On 1 February, Shostakovich wrote to his mother: “I was thrown overboard. I wasn’t bitter because I did my job. I played my programme very well and achieved a great success. […] My performance during the concerto was very good and I was the most successful of the other 8 participants. The success was even greater than the one in Moscow.” Dmitri Dmitriyevich Shostakovich also wrote that many people viewed him and Oborin as candidates for the first prize and that the final distribution of prizes left the audience astounded: when the chairman of the jury, W. Maliszewski, “forgot” to read his name, “one could hear shouts of >Shostakovich, Shostakovich< from the audience” and an ovation.

Under Meyerhold’s brand

.The young musicians got closer also because of their contacts with V. Meyerhold. As it has already been mentioned, Lev Oborin was almost a member of the great director’s household. Previously, almost two years before the meeting with A. Messerer at Meyerhold’s apartment on Bryusov Lane, the maser dedicated to Oborin the first version of Woe to Wit, a play he worked on at the turn of 1928 (the director’s intention was to make Chatskii a pianist who plays well-known, classic pieces all the time). At about that time (the end of 1927) Meyerhold also asked Shostakovich to work in his theatre.

“He called me (it was in Leningrad) and said: >Meyerhold speaking. I would like to see you. Come and visit me if you can. I’m at this and that number in this and that hotel<. Vsevolod Emilyevich and Zinaida Nikolayevna Reich gave me a very warm welcome. They asked me if I would like to work for the theatre. I said at once that I would like it very much. As it happened, I went to Moscow shortly thereafter and started working in the theatre’s music section,” recalled Dmitri Shostakovich in a conversation with L. Varpahovsky in 1927.

In January 1928, Shostakovich became the head of the music section in Meyerhold Theatre. As he did not have a flat in Moscow, he lived at Meyerhold’s place at Novinskiy Boulevard.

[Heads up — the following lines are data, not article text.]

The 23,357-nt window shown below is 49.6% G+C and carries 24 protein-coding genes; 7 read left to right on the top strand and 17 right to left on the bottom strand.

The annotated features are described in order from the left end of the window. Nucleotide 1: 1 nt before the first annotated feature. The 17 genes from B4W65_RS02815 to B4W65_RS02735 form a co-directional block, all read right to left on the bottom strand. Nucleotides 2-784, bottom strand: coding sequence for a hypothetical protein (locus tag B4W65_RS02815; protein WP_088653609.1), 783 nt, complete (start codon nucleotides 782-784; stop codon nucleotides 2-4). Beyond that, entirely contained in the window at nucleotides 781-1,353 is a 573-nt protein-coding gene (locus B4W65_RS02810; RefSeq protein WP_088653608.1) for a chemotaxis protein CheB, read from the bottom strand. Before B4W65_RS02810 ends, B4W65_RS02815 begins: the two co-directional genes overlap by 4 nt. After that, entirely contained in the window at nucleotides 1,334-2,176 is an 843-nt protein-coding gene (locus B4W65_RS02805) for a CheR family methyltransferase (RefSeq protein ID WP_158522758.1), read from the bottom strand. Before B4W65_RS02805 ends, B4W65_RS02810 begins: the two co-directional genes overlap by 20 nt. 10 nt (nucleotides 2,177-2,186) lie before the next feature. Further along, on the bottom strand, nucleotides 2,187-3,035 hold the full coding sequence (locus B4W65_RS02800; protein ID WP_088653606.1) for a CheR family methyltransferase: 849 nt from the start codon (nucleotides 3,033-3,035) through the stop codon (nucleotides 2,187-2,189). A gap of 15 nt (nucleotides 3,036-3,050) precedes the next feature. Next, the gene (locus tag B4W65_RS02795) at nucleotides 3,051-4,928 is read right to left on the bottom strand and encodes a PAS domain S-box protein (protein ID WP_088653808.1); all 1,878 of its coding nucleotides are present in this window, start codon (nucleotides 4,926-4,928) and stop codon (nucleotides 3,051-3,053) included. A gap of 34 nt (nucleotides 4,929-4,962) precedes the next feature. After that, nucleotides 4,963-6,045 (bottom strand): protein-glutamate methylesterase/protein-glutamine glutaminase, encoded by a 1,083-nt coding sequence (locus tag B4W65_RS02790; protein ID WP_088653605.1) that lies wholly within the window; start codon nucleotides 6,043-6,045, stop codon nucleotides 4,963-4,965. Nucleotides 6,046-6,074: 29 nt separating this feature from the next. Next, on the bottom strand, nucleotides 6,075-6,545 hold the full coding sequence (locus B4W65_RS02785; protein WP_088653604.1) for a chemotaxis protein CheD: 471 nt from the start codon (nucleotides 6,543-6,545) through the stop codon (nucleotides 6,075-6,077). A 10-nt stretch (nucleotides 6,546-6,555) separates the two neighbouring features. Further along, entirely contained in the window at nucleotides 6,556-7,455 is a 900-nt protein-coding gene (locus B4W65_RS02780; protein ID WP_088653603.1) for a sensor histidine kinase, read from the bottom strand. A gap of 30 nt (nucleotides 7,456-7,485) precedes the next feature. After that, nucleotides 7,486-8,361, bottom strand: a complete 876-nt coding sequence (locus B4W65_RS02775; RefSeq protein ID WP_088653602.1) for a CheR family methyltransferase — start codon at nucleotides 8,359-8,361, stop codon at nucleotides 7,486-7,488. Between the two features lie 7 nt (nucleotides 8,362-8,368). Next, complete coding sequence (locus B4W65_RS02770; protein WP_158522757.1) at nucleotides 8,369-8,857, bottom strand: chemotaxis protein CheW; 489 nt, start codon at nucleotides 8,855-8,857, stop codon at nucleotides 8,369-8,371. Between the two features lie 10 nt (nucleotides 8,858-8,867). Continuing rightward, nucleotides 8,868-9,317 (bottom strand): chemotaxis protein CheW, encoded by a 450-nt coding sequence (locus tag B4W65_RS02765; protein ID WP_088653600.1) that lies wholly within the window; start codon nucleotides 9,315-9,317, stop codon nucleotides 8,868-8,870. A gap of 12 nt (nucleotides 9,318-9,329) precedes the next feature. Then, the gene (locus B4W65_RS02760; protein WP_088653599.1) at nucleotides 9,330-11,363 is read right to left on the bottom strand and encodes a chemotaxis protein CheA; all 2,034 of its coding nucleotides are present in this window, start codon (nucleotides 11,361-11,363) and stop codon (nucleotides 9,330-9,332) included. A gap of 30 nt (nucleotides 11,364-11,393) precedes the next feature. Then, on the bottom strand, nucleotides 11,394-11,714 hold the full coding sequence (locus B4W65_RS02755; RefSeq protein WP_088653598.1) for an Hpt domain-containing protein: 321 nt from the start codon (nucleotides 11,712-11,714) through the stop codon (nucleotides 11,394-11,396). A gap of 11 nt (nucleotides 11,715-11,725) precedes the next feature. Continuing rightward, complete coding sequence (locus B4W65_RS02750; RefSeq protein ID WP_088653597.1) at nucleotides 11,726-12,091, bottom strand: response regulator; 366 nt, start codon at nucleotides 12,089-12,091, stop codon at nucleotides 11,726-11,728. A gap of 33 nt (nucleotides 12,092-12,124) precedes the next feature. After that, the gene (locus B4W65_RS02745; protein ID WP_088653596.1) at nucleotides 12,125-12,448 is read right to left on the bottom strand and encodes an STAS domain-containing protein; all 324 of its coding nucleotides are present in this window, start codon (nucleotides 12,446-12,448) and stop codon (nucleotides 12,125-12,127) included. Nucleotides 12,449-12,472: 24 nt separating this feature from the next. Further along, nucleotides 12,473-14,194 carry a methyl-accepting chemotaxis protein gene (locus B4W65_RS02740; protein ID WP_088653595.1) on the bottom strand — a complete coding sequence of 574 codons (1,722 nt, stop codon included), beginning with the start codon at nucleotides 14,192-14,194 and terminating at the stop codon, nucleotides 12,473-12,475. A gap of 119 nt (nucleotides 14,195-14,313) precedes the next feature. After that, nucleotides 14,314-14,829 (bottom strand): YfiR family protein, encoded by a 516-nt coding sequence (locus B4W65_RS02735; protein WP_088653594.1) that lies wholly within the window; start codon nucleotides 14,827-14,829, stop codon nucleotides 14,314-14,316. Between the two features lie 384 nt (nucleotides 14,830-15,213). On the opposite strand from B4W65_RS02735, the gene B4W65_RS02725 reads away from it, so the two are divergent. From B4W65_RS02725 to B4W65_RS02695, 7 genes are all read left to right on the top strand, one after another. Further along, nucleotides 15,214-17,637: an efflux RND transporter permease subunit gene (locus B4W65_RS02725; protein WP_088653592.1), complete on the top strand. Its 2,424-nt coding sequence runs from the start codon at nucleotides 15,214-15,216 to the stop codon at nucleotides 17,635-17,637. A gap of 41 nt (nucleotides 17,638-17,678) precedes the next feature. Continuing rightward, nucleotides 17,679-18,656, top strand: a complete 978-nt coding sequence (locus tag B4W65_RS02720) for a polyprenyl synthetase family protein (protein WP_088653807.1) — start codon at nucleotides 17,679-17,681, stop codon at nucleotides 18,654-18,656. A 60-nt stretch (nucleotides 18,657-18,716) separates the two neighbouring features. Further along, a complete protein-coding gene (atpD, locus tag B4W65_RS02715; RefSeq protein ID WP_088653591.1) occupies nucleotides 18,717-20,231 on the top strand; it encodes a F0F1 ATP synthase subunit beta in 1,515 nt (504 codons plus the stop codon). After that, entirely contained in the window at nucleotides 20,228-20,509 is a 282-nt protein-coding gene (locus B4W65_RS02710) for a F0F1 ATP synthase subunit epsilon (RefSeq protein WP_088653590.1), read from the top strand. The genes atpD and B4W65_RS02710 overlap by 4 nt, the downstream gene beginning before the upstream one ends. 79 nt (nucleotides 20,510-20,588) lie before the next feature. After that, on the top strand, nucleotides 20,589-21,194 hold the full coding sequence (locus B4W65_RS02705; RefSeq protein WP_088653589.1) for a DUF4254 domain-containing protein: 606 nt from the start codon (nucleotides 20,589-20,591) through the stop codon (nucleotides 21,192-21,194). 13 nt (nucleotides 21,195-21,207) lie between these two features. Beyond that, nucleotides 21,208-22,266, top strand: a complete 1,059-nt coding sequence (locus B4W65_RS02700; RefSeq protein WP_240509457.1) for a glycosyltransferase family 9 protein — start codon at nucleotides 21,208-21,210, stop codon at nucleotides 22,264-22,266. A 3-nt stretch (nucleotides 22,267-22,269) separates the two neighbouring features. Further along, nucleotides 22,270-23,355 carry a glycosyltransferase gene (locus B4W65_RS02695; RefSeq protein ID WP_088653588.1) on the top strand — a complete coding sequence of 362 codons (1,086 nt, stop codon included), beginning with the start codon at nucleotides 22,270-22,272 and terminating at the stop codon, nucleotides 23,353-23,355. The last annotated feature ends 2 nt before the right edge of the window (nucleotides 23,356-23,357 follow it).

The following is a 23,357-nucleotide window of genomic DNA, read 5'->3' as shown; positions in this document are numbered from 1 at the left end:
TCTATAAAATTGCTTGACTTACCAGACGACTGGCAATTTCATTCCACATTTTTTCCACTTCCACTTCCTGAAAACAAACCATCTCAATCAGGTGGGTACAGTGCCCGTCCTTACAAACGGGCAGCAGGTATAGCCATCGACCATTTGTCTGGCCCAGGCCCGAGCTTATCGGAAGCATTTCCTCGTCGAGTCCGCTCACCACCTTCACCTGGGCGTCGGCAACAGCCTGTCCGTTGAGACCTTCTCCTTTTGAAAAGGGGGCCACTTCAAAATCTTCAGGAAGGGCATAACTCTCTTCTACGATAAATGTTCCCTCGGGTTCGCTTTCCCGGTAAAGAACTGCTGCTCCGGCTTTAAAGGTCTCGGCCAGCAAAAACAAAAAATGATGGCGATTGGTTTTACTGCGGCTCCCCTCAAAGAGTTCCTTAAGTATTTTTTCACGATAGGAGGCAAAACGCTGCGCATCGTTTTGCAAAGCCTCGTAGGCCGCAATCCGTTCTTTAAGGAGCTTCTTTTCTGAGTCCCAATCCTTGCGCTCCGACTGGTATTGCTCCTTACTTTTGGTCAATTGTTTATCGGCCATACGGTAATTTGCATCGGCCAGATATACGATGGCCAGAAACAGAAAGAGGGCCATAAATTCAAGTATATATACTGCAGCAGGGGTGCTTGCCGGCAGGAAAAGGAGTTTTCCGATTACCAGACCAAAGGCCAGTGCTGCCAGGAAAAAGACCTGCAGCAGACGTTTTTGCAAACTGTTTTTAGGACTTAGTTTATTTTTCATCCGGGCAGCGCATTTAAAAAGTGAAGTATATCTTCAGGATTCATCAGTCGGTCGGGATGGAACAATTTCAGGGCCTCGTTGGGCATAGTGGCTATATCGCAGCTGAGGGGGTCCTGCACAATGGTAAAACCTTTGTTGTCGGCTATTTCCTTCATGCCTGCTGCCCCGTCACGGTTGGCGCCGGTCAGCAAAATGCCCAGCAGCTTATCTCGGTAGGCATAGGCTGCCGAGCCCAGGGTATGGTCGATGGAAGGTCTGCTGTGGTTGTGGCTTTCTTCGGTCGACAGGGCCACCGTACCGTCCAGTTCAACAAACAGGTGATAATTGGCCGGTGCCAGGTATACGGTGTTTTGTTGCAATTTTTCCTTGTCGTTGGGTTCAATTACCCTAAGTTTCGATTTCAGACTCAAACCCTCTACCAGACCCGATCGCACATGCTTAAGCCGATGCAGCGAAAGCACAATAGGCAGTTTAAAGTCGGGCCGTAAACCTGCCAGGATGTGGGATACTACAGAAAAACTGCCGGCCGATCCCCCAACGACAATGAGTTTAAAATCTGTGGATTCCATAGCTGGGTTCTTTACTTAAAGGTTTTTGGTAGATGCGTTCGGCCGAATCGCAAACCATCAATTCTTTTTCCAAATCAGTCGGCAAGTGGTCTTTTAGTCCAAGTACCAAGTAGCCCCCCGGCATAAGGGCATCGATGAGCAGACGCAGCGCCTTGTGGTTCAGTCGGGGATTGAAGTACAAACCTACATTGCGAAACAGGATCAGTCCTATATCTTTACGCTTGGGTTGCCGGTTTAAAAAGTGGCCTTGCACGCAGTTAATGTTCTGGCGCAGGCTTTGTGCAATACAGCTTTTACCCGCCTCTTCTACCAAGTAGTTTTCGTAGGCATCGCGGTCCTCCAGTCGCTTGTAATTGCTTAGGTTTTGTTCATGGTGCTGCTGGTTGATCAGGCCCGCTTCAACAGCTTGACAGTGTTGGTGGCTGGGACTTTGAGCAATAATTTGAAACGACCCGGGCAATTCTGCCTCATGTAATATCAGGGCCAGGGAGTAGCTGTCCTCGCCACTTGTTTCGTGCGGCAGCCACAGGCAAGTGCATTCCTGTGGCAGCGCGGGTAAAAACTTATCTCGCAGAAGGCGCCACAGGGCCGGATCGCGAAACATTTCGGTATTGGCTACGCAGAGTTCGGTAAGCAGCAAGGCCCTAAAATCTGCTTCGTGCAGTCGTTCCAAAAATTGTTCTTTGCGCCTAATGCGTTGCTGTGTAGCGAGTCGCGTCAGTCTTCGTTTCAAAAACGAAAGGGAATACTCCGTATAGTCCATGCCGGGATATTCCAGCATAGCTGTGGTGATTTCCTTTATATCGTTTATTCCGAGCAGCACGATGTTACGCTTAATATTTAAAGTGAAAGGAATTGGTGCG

“The evenings were very interesting,” recalled Shostakovich. “I worked a lot at the time, writing my opera The Nose. I remember that there was once a big, dangerous fire in Vsevolod Emilyevich’s apartment at Novinskiy Boulevard. Vsevolod Emilyevich (I was not at home at the time) salvaged my manuscripts and returned them to me intact – this is how they survived. It was a great and beautiful thing he did for me. After all, there were objects in the apartment that were perhaps much more valuable to him than my manuscripts.”

One year later Meyerhold again invited Shostakovich to work with him, this time on the music for the play The Bedbug based on Vladimir Mayakovsky’s comedy. “I would write the music, play it, and he would listen,” recalled Dmitri Dmitriyevich. “I remember that he very much liked the foxtrots of the three accordion players… I need to mention that the play itself was not to my liking. However, I respected Meyerhold’s authority so much that I could not have “my own opinion” on the matter. Naturally, I did not intend to argue with Vsevolod Emilyevich. If he decided to take the play on, it must have been worth it.”

The Bedbug with Shostakovich’s music was premiered on 13 February 1929. Shostakovich continued to perform as a pianist for a few more years – solo, in chamber ensembles and with orchestras (in particular, on 23 November 1929, he played Mozart’s Concerto for Two Pianos and Orchestra with G. Popov and the philharmonic orchestra conducted by F. Stiedry, and on 26 November, Tchaikovsky’s Concerto No. 1 with the same orchestra under the baton of N. Malko, both performed in the Grand Hall of the Leningrad Philharmonic).

Gradually, however, he became completely absorbed by his composing activities, and having played a concert in Rostov-on-Don with the local symphony orchestra under F. Jakobson (he played Prokofiev’s Concerto No. 1) in February 1930, he ended his solo career and would later perform only his own works.

.The friendship between D. Shostakovich and L. Oborin, which began at the Chopin Competition, lasted for almost half a century (Oborin died at the beginning of 1974, Shostakovich surviving him by a year and a half).

Andrey Ustinov